The story is that the pyramids were never really finished until the pharaoh died, and then they had to be finished in a hurry. The difference with a story is that if you die, nobody’s going to finish it for you. (Unless you’re already famous, but then this post isn’t for you.)
So you need to finish that story, because the perfect story doesn’t exist–ergo, it’s never finished, and it never gets subbed, and it never gets published. That’s why perfect writers never get published. Of course, the question then is: How do I know when it’s good enough? And as with so many of life’s questions, the answer is another question: How long is a piece of string?
Okay, that’s cheating. The answer is that you probably don’t know. You need someone with perspective to help you out. Preferably another writer, one whose life/job/happiness doesn’t depend on you. But happily, as you mature as a writer, you need less of this help, at least in the early draft stages. You learn to recognize what’s good and what’s not, especially if you have offered (and I can’t recommend this enough) to help some other writer hone his work. There’s no better way to see your own flaws than in someone else’s work. (It also does wonders for your diplomatic skills.)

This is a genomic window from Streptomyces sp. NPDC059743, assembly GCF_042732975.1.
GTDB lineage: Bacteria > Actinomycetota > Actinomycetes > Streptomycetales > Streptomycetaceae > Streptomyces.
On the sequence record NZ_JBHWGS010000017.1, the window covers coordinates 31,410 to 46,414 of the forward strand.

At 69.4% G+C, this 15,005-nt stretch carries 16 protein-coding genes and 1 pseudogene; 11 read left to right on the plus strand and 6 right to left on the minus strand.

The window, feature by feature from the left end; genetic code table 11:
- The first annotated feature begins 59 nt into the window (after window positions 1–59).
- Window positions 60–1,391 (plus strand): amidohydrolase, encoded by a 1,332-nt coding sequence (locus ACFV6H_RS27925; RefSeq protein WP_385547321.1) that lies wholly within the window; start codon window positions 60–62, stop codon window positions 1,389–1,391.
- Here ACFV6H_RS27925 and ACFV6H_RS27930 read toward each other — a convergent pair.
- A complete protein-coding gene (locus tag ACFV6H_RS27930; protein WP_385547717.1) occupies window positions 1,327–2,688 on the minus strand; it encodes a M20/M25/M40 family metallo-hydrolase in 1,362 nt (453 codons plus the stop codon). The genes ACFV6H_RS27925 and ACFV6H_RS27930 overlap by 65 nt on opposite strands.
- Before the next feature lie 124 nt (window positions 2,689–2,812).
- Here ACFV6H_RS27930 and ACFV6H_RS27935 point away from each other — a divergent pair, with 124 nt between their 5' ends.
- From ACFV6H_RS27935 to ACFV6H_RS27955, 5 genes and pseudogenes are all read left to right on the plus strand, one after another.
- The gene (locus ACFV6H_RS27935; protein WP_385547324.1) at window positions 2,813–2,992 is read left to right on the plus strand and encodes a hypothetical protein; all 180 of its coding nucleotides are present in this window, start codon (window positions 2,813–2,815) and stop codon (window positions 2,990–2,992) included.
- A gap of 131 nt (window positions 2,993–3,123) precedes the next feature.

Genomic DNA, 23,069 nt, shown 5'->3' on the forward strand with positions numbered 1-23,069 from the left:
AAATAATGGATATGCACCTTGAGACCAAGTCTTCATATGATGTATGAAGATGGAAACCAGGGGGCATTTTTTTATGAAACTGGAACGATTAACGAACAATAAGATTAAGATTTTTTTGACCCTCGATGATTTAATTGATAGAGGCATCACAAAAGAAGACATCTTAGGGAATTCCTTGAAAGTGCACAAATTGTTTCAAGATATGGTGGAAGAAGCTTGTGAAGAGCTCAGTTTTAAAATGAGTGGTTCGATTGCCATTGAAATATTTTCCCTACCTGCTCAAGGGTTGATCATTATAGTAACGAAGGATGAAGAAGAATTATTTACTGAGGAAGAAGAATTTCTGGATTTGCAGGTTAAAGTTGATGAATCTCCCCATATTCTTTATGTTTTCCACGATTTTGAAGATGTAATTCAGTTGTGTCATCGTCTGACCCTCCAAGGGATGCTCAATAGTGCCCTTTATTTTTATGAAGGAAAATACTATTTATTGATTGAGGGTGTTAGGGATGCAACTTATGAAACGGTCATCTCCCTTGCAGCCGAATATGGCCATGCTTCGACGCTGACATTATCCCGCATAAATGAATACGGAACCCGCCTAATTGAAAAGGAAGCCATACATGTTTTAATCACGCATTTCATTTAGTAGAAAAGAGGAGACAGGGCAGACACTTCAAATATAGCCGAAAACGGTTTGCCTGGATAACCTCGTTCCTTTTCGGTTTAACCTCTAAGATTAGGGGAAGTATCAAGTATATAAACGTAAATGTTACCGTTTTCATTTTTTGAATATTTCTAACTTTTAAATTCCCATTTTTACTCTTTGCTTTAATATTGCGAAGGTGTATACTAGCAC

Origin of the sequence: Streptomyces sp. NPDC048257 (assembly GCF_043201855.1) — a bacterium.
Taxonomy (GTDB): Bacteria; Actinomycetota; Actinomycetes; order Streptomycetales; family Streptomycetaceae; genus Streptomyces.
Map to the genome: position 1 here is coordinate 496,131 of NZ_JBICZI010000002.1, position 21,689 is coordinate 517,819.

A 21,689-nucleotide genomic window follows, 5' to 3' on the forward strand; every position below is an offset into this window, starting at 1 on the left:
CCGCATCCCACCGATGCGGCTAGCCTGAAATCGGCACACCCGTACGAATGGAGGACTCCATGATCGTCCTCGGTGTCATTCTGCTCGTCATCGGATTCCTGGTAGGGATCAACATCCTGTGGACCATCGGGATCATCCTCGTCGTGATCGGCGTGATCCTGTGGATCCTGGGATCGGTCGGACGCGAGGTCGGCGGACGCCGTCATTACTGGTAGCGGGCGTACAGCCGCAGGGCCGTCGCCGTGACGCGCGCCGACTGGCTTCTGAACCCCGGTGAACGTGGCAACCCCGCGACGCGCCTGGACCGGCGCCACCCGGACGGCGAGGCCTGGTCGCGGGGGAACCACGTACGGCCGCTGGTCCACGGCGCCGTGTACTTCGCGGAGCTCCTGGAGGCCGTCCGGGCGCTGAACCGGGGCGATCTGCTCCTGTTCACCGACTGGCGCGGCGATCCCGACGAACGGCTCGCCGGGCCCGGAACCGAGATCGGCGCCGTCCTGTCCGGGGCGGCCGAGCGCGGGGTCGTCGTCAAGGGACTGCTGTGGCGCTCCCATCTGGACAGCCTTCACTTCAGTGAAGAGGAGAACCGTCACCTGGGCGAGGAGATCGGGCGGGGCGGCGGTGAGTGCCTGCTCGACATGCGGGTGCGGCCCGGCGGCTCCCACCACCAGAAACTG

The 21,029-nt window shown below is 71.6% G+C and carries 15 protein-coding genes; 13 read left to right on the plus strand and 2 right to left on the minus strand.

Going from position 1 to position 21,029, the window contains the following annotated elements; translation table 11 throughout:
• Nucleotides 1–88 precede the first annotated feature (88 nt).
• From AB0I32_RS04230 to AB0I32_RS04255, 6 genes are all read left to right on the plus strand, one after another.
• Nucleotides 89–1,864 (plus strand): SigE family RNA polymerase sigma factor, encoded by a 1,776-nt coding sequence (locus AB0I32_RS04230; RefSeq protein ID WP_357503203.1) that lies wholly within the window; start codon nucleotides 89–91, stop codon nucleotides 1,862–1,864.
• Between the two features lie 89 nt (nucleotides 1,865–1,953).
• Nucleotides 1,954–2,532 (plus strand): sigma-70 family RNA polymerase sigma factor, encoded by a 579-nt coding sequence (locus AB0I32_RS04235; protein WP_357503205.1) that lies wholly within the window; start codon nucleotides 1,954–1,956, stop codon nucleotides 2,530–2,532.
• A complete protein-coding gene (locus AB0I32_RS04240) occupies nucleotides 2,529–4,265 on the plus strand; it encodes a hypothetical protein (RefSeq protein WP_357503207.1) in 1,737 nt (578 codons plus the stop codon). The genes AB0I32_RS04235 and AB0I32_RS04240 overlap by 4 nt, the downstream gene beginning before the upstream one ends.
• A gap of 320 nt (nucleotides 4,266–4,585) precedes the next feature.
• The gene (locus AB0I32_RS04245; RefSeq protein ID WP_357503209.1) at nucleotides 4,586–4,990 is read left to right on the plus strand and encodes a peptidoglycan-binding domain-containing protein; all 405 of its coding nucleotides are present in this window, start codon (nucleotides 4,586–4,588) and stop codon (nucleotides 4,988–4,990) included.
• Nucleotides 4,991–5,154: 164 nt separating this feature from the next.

And as you mature, you will recognize your limits. Maybe this isn’t your best work. (After all, there is only one “best work,” like there’s only One Ring.) But that’s okay. Your “good” stories may be good enough. The secret is to make them the best you can, but be prepared to let them go. Kind of like raising kids, but cheaper and with fewer temper tantrums (at least on their part). And by “good enough,” I don’t mean good enough to sell, but good enough that you’re not ashamed to let them out into the world.
Because like I said, they’re your kids. And they may not be perfect, but they’re yours, and it’s time you let everyone know how proud of them you are.